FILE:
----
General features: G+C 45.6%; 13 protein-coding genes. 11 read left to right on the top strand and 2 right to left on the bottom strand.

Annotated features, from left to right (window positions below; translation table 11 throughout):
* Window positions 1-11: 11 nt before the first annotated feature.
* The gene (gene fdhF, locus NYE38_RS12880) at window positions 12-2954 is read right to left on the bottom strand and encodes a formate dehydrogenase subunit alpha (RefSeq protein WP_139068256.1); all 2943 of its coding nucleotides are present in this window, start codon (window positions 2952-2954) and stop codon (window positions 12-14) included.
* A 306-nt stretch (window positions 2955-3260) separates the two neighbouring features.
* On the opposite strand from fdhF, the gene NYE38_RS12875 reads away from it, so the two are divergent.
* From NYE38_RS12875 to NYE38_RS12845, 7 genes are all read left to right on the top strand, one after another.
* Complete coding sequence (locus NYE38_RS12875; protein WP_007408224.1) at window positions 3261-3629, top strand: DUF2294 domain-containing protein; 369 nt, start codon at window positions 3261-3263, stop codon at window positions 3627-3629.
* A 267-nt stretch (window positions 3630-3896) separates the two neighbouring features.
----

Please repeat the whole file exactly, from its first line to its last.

General features: G+C 45.6%; 13 protein-coding genes. 11 read left to right on the top strand and 2 right to left on the bottom strand.

Annotated features, from left to right (window positions below; translation table 11 throughout):
* Window positions 1-11: 11 nt before the first annotated feature.
* The gene (gene fdhF, locus NYE38_RS12880) at window positions 12-2954 is read right to left on the bottom strand and encodes a formate dehydrogenase subunit alpha (RefSeq protein WP_139068256.1); all 2943 of its coding nucleotides are present in this window, start codon (window positions 2952-2954) and stop codon (window positions 12-14) included.
* A 306-nt stretch (window positions 2955-3260) separates the two neighbouring features.
* On the opposite strand from fdhF, the gene NYE38_RS12875 reads away from it, so the two are divergent.
* From NYE38_RS12875 to NYE38_RS12845, 7 genes are all read left to right on the top strand, one after another.
* Complete coding sequence (locus NYE38_RS12875; protein WP_007408224.1) at window positions 3261-3629, top strand: DUF2294 domain-containing protein; 369 nt, start codon at window positions 3261-3263, stop codon at window positions 3627-3629.
* A 267-nt stretch (window positions 3630-3896) separates the two neighbouring features.